Until recently empathy was not particularly valued in the workplaces that focused on competition, hard work and efficiency. Now empathy is finally being valued as a great catalyst to workplace relationships, creativity and many aspects of a healthy bottom line.
How Does Empathy Benefit the Workplace?
Human beings want three basic things: respect, love, and empathy. Respect in the workplace means being listened to and not disregarded. Love in the workplace doesn’t mean romantic love, but caring, as in reaching out when others are in need, remembering a birthday, or lending a hand when the person needs help.
Empathy means that you can imagine yourself in someone else’s shoes and relate with what they might feel or experience. Rather than resist differences of opinion, even argue or actively defend our position, we welcome others’ viewpoints and encourage resolution of differences.
With empathy we can show respect and caring for co-workers, not just for rules and regulations. Dr. Judith Orloff, an expert on empathy, explains that an empathic leadership style can make everyone feel like members of a team, which increases productivity, morale, and loyalty. When a boss says to employees, “I respect how you’re feeling. Let’s try to work it out,” this statement alone lets employees know they are heard, which makes it easier to reach a compromise.
When we’re in empathy with others, we enhance our own capacity for gut feelings and intuition. This means we bring more wisdom and creativity to the table. The same goes for our workplace colleagues. When members of a discussion feel listened to and appreciated, instead of written off, their creativity blossoms. This leads naturally to better brainstorming sessions.
An Example of Empathy in Action
At a nonprofit where I was president, one board member was an irritating “devil’s advocate” on every issue. When I was not empathetic, I tried to dismiss what he had to say. I’d avoid calling on him at board meetings, and I frequently was irritated. When I operated from an empathetic place, I remembered what mattered to him and honored the value of his viewpoint, even when we disagreed. And sometimes I had to admit that he had a good point, one I wouldn’t have thought of otherwise.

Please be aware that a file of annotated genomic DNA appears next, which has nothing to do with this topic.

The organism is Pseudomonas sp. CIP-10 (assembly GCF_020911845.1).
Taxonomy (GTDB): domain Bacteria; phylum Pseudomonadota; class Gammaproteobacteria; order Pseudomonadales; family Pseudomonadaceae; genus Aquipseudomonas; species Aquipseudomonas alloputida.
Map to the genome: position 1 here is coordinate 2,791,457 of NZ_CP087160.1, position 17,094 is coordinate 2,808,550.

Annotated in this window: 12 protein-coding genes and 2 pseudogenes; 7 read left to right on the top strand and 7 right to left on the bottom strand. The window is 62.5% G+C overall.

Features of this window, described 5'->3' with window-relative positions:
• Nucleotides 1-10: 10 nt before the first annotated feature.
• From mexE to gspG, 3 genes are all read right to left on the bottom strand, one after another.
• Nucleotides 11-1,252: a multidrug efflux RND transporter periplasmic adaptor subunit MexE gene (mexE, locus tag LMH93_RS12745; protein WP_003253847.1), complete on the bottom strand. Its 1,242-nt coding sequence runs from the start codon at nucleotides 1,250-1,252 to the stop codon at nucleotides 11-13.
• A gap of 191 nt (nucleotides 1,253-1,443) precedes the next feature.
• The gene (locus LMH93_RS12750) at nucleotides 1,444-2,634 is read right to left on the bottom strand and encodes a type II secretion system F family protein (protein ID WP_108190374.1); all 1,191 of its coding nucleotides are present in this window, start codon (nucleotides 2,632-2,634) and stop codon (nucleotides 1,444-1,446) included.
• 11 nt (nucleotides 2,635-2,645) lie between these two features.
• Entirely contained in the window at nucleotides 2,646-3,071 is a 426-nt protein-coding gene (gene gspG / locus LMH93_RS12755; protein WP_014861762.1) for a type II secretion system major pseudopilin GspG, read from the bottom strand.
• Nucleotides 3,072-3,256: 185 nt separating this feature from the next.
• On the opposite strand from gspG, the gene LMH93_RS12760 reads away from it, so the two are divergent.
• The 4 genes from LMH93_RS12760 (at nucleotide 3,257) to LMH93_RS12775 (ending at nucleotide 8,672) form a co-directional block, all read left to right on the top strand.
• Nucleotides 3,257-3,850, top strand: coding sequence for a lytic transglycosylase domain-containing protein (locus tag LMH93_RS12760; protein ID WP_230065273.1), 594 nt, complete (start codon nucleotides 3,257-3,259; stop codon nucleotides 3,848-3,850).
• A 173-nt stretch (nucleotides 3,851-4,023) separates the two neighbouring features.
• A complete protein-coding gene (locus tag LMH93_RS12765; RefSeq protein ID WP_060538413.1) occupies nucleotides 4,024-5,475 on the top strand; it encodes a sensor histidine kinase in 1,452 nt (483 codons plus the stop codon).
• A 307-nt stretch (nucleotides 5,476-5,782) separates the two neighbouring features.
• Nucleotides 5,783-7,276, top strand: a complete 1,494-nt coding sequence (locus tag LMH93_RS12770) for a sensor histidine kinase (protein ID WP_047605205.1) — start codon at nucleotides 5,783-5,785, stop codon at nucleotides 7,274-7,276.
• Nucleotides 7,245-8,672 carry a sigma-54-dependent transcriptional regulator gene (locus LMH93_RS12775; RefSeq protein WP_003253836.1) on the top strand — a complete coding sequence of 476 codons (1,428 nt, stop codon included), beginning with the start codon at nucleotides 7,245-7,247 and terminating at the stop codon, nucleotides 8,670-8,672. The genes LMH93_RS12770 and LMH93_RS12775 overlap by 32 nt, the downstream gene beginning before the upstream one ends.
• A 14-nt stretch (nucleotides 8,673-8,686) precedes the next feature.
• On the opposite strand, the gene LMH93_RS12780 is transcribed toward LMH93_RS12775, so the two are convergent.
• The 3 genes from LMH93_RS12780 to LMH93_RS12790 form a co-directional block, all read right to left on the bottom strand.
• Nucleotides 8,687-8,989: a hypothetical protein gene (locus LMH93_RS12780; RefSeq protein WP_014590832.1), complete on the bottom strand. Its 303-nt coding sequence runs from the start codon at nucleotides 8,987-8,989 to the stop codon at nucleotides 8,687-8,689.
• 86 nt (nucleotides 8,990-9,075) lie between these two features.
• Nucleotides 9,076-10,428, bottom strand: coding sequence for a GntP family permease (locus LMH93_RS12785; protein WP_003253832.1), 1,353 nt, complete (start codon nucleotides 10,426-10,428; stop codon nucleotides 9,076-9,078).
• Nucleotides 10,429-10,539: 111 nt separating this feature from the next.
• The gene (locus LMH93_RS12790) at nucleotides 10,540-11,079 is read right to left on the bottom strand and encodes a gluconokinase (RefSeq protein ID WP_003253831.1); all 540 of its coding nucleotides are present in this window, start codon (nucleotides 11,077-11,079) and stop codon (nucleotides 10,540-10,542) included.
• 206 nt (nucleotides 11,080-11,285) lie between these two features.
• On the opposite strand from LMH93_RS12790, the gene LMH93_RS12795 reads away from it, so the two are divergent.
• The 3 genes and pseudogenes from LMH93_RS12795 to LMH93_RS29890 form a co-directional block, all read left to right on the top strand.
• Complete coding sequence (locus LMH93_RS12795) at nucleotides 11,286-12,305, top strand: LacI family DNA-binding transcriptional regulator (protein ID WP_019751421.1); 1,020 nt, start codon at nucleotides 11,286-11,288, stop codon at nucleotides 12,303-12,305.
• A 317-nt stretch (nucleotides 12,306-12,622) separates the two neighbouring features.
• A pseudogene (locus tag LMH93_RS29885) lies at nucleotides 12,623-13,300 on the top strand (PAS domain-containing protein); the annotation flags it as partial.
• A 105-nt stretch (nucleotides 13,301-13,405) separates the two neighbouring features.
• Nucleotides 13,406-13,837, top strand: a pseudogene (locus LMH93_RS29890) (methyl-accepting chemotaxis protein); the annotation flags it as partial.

That led to a powerful understanding: when people feel heard, they don’t interrupt or upset the flow of business; rather, they add to it. They speak less and contribute more.
Empathy Requires Good Boundaries, Not Allowing Others to Dump On You
Sensitive people tend to be what Dr. Orloff calls “emotional sponges.” In Emotional Freedom, she says that to protect ourselves, setting limits and boundaries is essential.
For instance, when a co-worker calls and complains endlessly in a “poor me” mode, not being open to solutions, it’s helpful to say in a kind but firm tone, “I understand the stress you’re under. I can only talk for 5 minutes now, but I’d be happy to discuss solutions when you are ready.”
When you’re under stress, a simple 3-minute meditation can give you a mini-tune up that brings you back to your open-hearted, self-caring center. Turn off the phones and shut the door. Focus on your breath and a very positive image that makes you happy, such as a sunset, a child’s face, a flower.
Then remind yourself that you need healthy boundaries so you can be more comfortable in yourself and better able to be truly caring to yourself and others.
This might include closing the door or not answering the phone when we are under a deadline, not over-committing to projects that we realistically can’t deliver, being clear how much time we have if someone asks our help, etc.
What works for you in setting healthy boundaries?
How can we cultivate empathy if it doesn’t seem to come naturally?
Empathy comes from the heart, not the head. So it is important to mindfully cultivate this sense of unconditional respect from the heart and proceed from there.
Take a few minutes to intuit the other person’s perspective, not just from your head, but from your heart. Ask yourself, “How might the other person feel?”
Imagine seeing the world from their point of view, even if you disagree. I find it helpful to ask “Why?” in a friendly (not interrogating) tone, when someone expresses a view I might not agree with, or ask myself that question if I know the person and have an understanding of their values and priorities.
Each time you practice, you just might find it easier.
Kimberly Weichel is a social pioneer, educator, author and specialist in global communications, leadership and peacebuilding. She is co-author of “Healing the Heart of the World” and director of the Institute for Peacebuilding. www.kimweichel.org.